Western Marxism and the Soviet Union

Book ann: Brill
New publication:
Western Marxism and the Soviet Union
by Marcel van der Linden

The "Russian Question" was an absolutely central problem for Marxism in the twentieth century. Numerous attempts were made to understand the nature of Soviet society. Marcel van der Linden's new book Western Marxism and the Soviet Union tries to portray the development of these theoretical contributions since 1917 in a coherent, comprehensive appraisal. It aims to present the development of the Western Marxist critique of the Soviet Union across a long period in history (from 1917 to the present) and in a large region (Western Europe and North America). Within this demarcation of limits in time and space, attention has been paid to all Marxist analyses which in some way significantly deviated from or added to the older theories. The book also contains a massive bibliography of the relevant publications; an effort has been made to ensure completeness, knowing however that it is unlikely to be realized.

Marcel van der Linden, Western Marxism and the Soviet Union. A Survey of Critical Theories and Debates Since 1917 (Leiden and Boston: Brill, 2007). XII + 380 pp. ISBN 978 90 04 15875 7. € 89.00; US$ 125.00

Contents
Preface
  1. Introduction
  2. From the October Revolution to the Stalin era (1917-29). 2.1. Kautsky and the Bolsheviks: three controversies: Kautsky versus Lenin; Kautsky versus Trotsky; Kautsky versus Bukharin. 2.2. Levi, Luxemburg and the Bolsheviks: criticism and counter-criticism: Levi; Luxemburg; Interpretations; Zetkin, Lukács, and Kautsky. 2.3. Left-communist criticisms: Gorter, Pannekoek, Rühle; Korsch. 2.4. Summary
  3. From Stalin's "Great Leap Forwards" to the "Great Patriotic War" (1929-41). 3.1. State capitalism: Miasnikov; Adler; Wagner; Worrall; Pollock. 3.2. Trotsky: the theory of the degenerated workers' state. 3.3. Theories of a new mode of production: Laurat; Weil; Rizzi; Burnham; Shachtman; Carter; Pedrosa; Hilferding. 3.4. Criticism: Criticism of theories of state capitalism; Criticisms of the theory of the degenerated workers' state; Criticisms of theories of a new mode of production. 3.5. Summary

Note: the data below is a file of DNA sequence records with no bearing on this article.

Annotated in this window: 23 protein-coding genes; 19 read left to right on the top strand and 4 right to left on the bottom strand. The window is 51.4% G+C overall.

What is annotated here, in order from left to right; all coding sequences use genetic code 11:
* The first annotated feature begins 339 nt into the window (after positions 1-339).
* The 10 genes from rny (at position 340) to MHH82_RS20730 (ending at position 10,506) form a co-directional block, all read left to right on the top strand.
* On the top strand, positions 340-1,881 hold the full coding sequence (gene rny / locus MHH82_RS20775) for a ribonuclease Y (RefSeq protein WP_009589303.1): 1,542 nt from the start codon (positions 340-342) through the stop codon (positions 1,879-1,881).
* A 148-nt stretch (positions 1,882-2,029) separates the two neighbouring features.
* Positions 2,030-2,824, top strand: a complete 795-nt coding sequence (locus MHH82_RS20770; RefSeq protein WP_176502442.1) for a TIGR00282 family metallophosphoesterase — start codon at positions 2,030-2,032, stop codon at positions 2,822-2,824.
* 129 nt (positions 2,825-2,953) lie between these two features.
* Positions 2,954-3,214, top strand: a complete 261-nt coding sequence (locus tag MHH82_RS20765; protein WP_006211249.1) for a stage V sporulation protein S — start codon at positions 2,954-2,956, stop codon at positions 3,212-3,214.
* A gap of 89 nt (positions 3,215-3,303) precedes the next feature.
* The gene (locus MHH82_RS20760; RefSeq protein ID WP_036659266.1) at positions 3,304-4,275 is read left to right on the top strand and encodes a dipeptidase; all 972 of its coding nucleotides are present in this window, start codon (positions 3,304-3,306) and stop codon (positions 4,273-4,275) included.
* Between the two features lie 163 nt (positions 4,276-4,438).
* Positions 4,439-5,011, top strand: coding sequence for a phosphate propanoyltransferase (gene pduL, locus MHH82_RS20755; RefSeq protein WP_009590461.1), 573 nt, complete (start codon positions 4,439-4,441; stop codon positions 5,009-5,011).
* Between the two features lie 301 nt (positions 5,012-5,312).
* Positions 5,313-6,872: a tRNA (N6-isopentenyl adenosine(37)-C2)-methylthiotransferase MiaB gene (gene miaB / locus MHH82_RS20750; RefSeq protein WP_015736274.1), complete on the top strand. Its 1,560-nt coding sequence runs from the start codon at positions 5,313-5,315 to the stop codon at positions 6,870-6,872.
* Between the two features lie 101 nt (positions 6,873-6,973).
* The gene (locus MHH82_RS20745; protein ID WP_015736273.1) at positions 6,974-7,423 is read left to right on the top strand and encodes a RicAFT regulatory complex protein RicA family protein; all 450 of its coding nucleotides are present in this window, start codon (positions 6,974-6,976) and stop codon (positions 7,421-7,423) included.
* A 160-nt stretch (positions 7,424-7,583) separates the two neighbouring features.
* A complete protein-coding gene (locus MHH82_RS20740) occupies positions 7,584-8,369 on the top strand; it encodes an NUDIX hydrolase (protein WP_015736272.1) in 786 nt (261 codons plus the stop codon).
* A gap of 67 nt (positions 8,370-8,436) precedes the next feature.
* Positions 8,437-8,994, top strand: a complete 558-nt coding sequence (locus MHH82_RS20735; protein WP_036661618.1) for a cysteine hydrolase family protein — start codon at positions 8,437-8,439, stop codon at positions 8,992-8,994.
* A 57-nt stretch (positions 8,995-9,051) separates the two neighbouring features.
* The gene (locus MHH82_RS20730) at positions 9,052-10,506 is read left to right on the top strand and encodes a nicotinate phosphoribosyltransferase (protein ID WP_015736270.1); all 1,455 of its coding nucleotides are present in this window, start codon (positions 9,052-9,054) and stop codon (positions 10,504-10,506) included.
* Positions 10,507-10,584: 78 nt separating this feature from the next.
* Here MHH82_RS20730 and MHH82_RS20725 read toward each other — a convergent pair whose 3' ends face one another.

4. From the "Great Patriotic War" to the structural assimilation of Eastern Europe (1941-56). 4.1. The theory of the degenerated workers' state. 4.2. Theories of state capitalism: Grandizo/Péret; James/Dunayevskaya; Castoriadis/Lefort; Cliff; Bordiga. 4.3. Theories of a new mode of production: Guttmann. 4.4. Interpretations "without labels": Sternberg; Cycon; Frölich; Kofler. 4.5. Debates and mutual criticism: The Deutscher debate; Responses to Burnham; Mandel's critique of "state capitalism" and "bureaucratic collectivism". 4.6. Summary
  5. From the 20th Congress of the CPSU to the repression of the "Prague Spring" (1956-68). 5.1. Theories of state capitalism: The current around Cliff. 5.2. The theory of the degenerated workers' state. 5.3. Theories of a new mode of production: Djilas; Kuron/Modzelewski. 5.4. Theories "without labels": Wittfogel and his critics; Marcuse; Rosdolsky; Boeuve. 5.5. Summary
  6. From the repression of the "Prague Spring" to Perestroika (1968-85). 6.1. Theories of state capitalism: Cliff's current; Mattick; Maoist variants: Holmberg, Bettelheim and his critics; The operaïst variant. 6.2. The theory of the degenerated workers' state: Elaborations; Criticisms; Mohun's revision. 6.3. Theories of bureaucratic collectivism: Stojanovic; Critical Rizzi-supporters: Carlo and Melotti; Fantham/Machover; Sweezy. 6.4. Theories of the new mode of production without a (consolidated) ruling class: Pioneers: Arthur, Naville, Alvater/Neusüss; The debate in Links; Dutschke and his critic; Zimin; Digression: Sohn-Rethel, Damus and the `social synthesis'; Bahro and his critics; Schmiederer; Ticktin and his critics; The Hungarian "New Left": Bence/Kis (Rakovski), Konrád/Szelényi, Fehér/Heller/Márkus; Campeanu. 6.5. Summary
  7. The collapse and its aftermath: from 1985 to the present. 7.1. Theories of (state-)capitalism: The current around Cliff and its critics; Daum and his critics; Sapir; Chattopadyay and his critics; Fernandez; Aufheben; Sandemose; Resnick & Wolff and their critics. 7.2. The theory of the degenerated workers' state. 7.3. Theories of bureaucratic collectivism: Loone; Brenner and his critic; Finger. 7.4. Theories of a new mode of production without a (consolidated) ruling class: Füredi; Ticktin and his critics; Cox; Arthur; Behrens; Campeanu. 7.5. Summary
  8. In Lieu of a Conclusion
  9. Meta-theoretical note

    Bibliography

    Index